Jeff Rogut, Executive Director, Australasian Association of Convenience Stores (AACS)

In 2015 the Australasian Association of Convenience Stores (AACS) celebrates 25 years as the peak body for the convenience industry in Australia. C&I WEEK asked AACS CEO Jeff Rogut what 2015 held for the convenience industry.

According to Mr Rogut, 2015 will see an increased focus on customer service and on the convenience value proposition, stores will look to optimise key categories and capitalise on new opportunities. In addition impacts from falling petrol prices and tobacco packaging will be key. Mr Rogut is optimistic that governments will begin to take steps to reduce the problem of petrol theft and that the recommendations of last year’s Competition Policy Review will help to enable small businesses to compete more effectively and fairly with the major chains.

Recent moves by the supermarket chains into the convenience space will undoubtedly continue to gain momentum in 2015, as Mr Rogut says, “Convenience and small store retail has been noted globally as having high growth potential, so it’s no surprise to see traditional supermarkets seeking further entry into this space. Longstanding convenience retailers however ‘get this’ industry and it is important that they and their suppliers continue to innovate and offer a high level of service to be able to compete with any new entrants”.

Jeff Rogut, Executive Director, Australasian Association of Convenience Stores (AACS)
Jeff Rogut, Executive Director, Australasian Association of Convenience Stores (AACS)

According to Mr Rogut, “It is critical that as the drive to innovate gathers momentum, convenience stores focus on customer service. This year the retailers and suppliers in the convenience industry must remember the value proposition we provide and capitalise on the point of difference we offer. An unwavering focus on customer service is essential in the ever-evolving retail landscape,” he said.

Mr Rogut told C&I that, as the larger supermarket chains enter the convenience channel, “AACS will continue to look to the ACCC and regulators to ensure that there is a level playing field as they did with excessive discount petrol discount dockets.”

The need to optimise performance of key categories has never been greater Mr Rogut said. “In particular, in line with the performance of key growth categories in recent times, a focus on food and beverages is what customers are demanding and this must be considered alongside the need to provide healthier options.

“However it’s also important for the industry not to lose sight of the needs of our core customer base and core categories including tobacco.”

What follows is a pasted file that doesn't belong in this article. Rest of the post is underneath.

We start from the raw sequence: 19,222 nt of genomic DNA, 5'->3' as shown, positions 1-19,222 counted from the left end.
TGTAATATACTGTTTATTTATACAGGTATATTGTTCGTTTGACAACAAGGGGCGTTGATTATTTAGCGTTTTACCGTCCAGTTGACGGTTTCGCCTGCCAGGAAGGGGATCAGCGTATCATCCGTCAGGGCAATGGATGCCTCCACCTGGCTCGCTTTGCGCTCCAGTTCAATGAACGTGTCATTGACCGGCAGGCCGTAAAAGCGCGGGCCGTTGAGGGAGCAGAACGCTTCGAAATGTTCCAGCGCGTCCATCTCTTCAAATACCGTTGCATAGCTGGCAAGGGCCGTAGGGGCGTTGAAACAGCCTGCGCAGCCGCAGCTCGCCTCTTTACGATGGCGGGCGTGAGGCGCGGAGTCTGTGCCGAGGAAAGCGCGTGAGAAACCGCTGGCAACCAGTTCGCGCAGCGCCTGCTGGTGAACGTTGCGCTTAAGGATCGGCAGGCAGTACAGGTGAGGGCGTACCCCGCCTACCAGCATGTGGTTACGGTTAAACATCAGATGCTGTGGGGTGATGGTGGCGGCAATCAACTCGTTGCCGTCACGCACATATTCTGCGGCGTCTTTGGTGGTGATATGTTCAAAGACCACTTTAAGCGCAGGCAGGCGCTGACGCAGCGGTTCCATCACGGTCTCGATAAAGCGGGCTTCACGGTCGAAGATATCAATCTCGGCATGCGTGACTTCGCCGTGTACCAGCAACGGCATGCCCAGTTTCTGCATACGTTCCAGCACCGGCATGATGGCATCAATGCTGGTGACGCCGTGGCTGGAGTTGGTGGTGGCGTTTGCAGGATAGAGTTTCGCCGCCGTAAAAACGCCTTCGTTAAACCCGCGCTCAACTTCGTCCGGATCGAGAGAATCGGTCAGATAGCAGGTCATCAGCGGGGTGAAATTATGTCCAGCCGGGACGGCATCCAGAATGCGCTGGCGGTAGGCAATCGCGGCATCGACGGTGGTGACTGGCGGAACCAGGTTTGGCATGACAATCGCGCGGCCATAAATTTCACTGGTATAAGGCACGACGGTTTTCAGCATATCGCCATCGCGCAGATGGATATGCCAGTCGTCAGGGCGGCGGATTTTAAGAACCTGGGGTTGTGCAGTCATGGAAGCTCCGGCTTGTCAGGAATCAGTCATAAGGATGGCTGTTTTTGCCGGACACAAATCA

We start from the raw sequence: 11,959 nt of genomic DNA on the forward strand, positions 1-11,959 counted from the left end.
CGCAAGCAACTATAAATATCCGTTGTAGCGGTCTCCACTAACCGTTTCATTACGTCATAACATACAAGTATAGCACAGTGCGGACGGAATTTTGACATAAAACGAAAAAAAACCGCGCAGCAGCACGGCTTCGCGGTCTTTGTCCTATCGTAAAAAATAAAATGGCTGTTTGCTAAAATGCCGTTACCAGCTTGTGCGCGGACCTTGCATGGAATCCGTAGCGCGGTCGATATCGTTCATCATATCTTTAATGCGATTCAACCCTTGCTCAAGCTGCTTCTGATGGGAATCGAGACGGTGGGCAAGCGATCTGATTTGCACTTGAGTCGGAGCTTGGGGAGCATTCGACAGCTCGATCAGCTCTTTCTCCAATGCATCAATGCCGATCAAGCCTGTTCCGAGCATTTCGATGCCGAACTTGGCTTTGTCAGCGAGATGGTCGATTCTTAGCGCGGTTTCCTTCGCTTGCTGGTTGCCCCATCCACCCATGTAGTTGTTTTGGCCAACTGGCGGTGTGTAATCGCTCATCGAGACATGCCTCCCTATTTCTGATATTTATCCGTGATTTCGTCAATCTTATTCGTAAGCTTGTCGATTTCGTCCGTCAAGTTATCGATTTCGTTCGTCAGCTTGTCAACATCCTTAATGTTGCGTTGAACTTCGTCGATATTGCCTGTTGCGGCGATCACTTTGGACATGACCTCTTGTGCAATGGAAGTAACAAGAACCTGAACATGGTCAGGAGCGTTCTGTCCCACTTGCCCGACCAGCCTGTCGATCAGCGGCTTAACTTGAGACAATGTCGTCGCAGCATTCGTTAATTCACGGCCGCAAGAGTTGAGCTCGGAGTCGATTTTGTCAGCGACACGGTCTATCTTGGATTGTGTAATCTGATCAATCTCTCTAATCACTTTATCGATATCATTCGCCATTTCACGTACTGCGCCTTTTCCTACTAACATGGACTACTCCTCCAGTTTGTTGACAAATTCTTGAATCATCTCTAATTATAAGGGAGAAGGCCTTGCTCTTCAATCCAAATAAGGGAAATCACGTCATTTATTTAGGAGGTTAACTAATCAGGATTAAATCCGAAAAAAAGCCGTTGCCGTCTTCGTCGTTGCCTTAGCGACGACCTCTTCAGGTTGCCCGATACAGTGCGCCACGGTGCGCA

Mr Rogut is cautiously optimistic that governments may finally be taking petrol theft seriously. He says that this crime that has been unaddressed for too long – to the point where it has spiralled out of control; costing the convenience industry approximately $60 million per annum nationally. “The recent change in government in Victoria gives us reason to be optimistic that something might finally be done about this crime. While a national response to petrol theft would be ideal, AACS will seek to work closely with all state and territory governments to highlight the serious nature of this crime and, more importantly, identify and implement workable solutions that don’t prevent convenience stores from going about their business,” he said. AACS has previously proposed measures such as heavy fines and loss of licence demerit points as deterrents to petrol theft.

In its submission to the Competition Policy Review last year, AACS outlined various concerns, issues and – importantly – solutions to enable small businesses to compete more effectively and fairly with the major chains. AACS is hopeful that the review will produce outcomes that will make for a more level playing field. According to Mr Rogut, “Deregulation in the retail sector has the potential to open a raft of possibilities for small businesses and the convenience industry as a whole. It is essential to create and foster a better and fairer competitive balance. The Competition Policy Review could be the catalyst to secure a genuine improvement in the competitive environment for small businesses. It represents a major opportunity, one we cannot afford to miss.”

AACS will continue its push to secure the right for convenience stores to sell packaged alcohol and to rally against proposals to implement new taxes and regulations that impact unduly on small businesses. Mr Rogut said that, “issues such as endless tobacco hikes, rumoured taxes on products like confectionery and soft drinks and proposed container deposit schemes will all negatively impact small businesses and the AACS will remain vigilant in standing up for the rights of these businesses”.

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